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Sunday, June 26, 2022


President discusses struggling, overcoming adversity

UH President Renu Khator spoke at a women’s studies “living archives series” about her experience as an Indian immigrant. | Courtesy of

UH President and System Chancellor Renu Khator shared her life as an Indian immigrant with the Women’s Studies “Living Archives Series” on Tuesday.

The event took place in the Rockwell Pavillion of the M.D. Memorial Anderson Library.

Khator came to America with her husband, Suresh Khator, of an arranged marriage to pursue her ultimate goal of getting her master’s degree.

“We’re going to the land of opportunity. We will be in America. You do what you want there. You want to study, I’ll support you, and I’ll make sure you study,” Khator said Suresh told her.

Khator said she married Suresh when she was only 18 years old and that it was a great learning experience that has shaped her life.

“You start falling in love with the person who’s in front of you rather than the stereotype you had in your mind,” she said.

Though they had no money, and she didn’t speak English, Khator and her husband managed.

Khator earned a master’s degree in political science from Purdue University in 1975 and received a doctorate in political science and public administration in 1985.

“There’s always a tunnel somewhere … I’ve been very blessed,” she said.

Khator said she has faced many struggles and felt she wanted to give up at times, but didn’t. She takes pride in the connection she has with the University’s diversity.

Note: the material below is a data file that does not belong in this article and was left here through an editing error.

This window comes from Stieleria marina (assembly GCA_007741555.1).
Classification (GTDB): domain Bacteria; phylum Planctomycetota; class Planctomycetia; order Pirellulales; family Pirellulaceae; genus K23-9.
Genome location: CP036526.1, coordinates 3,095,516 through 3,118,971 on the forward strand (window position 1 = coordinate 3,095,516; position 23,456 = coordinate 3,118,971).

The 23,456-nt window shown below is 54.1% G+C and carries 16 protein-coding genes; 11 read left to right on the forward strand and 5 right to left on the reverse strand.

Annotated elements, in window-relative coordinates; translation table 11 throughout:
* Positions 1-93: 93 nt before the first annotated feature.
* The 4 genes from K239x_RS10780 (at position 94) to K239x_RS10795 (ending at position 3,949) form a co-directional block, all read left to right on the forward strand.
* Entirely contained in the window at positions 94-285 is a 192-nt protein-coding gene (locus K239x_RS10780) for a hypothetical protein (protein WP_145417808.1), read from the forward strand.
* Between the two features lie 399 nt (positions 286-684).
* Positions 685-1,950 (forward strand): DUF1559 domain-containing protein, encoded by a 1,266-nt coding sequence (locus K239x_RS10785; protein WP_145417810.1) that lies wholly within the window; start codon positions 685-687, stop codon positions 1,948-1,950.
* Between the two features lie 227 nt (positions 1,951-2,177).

“Students here come from different varieties, different sources, different backgrounds, and, in each one of them, I see myself,” Khator said.

Khator never planned on working as an administrator. She ended up in the field through a mentorship program.

“In that mentorship program, I learned so much about the university because I was exposed to big issues,” Khator said.

Khator wanted to get some community service experience, but she admitted that she wanted something that didn’t require much work. She ended up joining the Faculty Senate at the University of South Florida. Later, she got nominated for secretary and accepted.

The faculty suggested Khator consider running for president. She hesitated to accept the offer because she knew that this would make her career in administration official.

She accepted “with one condition: There can be no campaigning.”

Khator is the first woman chancellor for UH and the first Indian immigrant to lead a research university in the U.S. Although statistics show an increase in women in academia, they are still underrepresented. For this and many other reasons, Khator believes women need to stick together.

She said she takes advantage of internship programs and workshops.

“You have to support one another,” Khator said.

Khator closed the interview saying that UH needs to treat students better. She feels this is of utmost importance to UH.

“We have to change the way we treat our students outside of the classroom,” Khator said.

She said creating stronger unity and school pride between faculty, students and members of the University is key to achieving flagship status.

The UH Board of Regents has a nine-point program they intend to implement that includes strengthening the graduation rate.  Khator said the University’s graduation rate is 42 percent, which is lower than normal. Normally, the graduation rate is 50 percent.

“It’ll take time, but it’ll happen,” Khator said.

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